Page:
June 3 – 5, 2009
I happened to be in Suzhou for a few days for business purpose. Each day I was able to sneak out for a couple of hours, so I visited three of the classical gardens along with the Pei Ieoh Ming-designed Suzhou Museum.
A quick note about the city and the museum before moving on to the gardens:
East of the old city core and Jinji Lake, the government of Suzhou has established a joint industrial park project with Singapore. Over the past 15 years, the once empty lot/farmland had been transformed into light industries, gigantic shopping malls, and countless apartment blocks. The whole district was finally up and running after 15 years of planning and building, so it remained a little like a ghost town at this point. But the scale of the whole project was impressive for sure, and the district planning seemed much more coordinated than the Pudong district in Shanghai.
The old city core, where most of the tourist sights located, was much different from its neighbouring new district. Unlike the wide boulevards of the industrial park, the roads of the old town were narrow and clustered. Most bikes and motorcycles that were on the road were powered by really quiet electric motors. For some reason these fast moving bikes were allowed to operate on pedestrian lanes, and a few times one got right at my back without me noticing .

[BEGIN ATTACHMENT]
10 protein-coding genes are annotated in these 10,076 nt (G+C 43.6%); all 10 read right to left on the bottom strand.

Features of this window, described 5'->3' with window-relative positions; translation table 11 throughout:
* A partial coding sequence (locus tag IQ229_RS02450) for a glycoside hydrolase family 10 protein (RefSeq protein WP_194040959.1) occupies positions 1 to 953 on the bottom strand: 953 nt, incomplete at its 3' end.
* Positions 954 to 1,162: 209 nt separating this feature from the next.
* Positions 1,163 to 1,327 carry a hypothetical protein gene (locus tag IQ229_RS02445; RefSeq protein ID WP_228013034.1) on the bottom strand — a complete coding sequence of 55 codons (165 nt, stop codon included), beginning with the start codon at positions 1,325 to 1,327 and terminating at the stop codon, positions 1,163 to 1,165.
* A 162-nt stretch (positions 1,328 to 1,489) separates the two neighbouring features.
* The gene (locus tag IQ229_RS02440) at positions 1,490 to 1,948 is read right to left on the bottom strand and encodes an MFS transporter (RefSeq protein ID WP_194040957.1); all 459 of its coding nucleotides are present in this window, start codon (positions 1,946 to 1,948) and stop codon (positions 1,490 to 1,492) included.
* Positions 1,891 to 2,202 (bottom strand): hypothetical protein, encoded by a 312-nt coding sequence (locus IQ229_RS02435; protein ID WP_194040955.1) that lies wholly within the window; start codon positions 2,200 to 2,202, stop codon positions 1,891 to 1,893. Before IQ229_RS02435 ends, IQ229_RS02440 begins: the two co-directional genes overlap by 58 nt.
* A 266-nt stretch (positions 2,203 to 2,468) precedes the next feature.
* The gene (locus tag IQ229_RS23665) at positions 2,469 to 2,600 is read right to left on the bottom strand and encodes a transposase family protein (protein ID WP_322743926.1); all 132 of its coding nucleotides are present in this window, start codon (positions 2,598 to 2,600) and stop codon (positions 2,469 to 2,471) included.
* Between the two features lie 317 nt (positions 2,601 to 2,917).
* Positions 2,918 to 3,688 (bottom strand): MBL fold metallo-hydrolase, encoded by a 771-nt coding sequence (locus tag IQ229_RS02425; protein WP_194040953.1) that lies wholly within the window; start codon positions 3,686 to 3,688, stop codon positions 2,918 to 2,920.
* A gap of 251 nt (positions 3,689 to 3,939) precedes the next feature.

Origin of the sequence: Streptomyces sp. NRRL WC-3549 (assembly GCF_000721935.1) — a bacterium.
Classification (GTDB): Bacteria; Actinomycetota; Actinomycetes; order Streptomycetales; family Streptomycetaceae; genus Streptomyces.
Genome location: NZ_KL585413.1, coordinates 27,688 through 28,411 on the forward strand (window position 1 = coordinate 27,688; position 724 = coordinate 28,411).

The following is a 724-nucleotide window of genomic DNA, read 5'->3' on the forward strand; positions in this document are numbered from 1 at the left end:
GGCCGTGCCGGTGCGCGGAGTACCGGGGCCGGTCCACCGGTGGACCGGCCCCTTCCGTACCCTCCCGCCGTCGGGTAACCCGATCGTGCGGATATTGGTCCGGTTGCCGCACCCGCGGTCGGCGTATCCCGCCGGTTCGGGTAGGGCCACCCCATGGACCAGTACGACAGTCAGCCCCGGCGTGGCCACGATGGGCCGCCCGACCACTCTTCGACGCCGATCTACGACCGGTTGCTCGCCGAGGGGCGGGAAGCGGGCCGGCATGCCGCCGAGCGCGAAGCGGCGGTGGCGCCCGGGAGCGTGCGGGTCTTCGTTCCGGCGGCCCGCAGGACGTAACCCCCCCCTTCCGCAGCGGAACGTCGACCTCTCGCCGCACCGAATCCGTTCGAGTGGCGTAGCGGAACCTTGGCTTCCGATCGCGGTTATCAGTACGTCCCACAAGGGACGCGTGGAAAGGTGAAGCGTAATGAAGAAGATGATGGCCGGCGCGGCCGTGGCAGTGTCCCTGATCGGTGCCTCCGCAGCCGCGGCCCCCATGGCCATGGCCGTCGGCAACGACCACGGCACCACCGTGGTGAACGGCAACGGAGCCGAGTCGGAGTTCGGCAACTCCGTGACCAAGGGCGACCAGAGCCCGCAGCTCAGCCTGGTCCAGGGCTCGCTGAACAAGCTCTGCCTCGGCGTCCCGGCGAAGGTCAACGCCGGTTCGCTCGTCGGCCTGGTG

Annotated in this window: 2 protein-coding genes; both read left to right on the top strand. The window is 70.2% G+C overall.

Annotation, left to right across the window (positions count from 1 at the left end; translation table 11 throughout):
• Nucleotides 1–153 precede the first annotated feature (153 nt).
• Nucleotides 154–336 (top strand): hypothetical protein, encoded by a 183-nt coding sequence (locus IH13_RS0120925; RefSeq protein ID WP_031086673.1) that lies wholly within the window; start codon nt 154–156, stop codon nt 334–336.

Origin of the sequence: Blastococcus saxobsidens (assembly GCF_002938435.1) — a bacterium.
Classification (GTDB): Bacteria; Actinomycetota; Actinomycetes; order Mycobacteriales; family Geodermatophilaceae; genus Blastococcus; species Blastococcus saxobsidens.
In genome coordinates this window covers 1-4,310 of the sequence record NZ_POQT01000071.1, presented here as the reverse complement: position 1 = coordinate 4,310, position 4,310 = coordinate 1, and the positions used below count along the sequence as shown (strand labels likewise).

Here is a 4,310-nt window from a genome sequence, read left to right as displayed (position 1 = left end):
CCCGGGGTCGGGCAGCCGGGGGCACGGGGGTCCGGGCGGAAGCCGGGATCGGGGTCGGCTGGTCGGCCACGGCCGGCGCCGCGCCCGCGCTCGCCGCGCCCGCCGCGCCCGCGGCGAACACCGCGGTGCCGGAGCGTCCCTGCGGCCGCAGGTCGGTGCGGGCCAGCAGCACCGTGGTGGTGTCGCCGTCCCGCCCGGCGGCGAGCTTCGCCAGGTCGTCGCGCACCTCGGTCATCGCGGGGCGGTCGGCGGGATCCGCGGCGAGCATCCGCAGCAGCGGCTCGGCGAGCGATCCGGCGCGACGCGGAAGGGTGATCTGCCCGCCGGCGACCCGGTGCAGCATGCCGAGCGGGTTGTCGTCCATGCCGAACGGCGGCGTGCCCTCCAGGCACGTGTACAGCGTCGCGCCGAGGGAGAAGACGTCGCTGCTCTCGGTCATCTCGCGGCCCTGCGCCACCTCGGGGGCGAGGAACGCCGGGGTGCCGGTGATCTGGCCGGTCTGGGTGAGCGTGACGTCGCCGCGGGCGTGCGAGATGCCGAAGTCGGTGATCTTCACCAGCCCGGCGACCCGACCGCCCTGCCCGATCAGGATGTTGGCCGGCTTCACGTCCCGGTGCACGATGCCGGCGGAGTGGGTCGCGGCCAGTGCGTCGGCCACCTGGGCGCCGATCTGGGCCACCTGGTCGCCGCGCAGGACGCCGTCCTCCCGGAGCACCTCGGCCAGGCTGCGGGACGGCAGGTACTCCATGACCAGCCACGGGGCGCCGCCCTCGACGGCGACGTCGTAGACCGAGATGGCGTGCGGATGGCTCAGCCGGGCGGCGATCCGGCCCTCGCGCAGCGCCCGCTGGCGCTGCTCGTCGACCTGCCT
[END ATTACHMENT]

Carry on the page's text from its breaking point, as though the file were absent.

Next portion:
Even with the electric bikes, the air quality was totally unacceptable in Suzhou. The smog was much thicker than Hong Kong, which is saying something. Constructions were happening everywhere, so you could literally see dust in the air. The many canals around town often serve as waste dumps for the residence above them, causing these waterways to permeate an awful smell. Another annoyance – a male walking on the street at night was like a tout-magnet, and I couldn’t walk a few steps before being asked to “have a good time with hot girls for only $xx”.
Overall, Suzhou is easy enough to navigate. It was perfectly safe to walk on the streets even late at night, unlike say Shenzhen. Riding the bus was relatively straightforward, though the connection between the old town and the industrial park district was poor. While the “heaven” described in Chinese literature is long gone – the cityscape of Suzhou is a carbon copy to most other Chinese cities, the city is worthwhile for a day or two for its many classical gardens.
This museum offered free admission. In a city where almost every sight charged an outrageous amount, this alone gave the museum a must-see status. Pretty interesting building, I should add, but the exhibits were underwhelming at best and many appeared so new they might be replicas.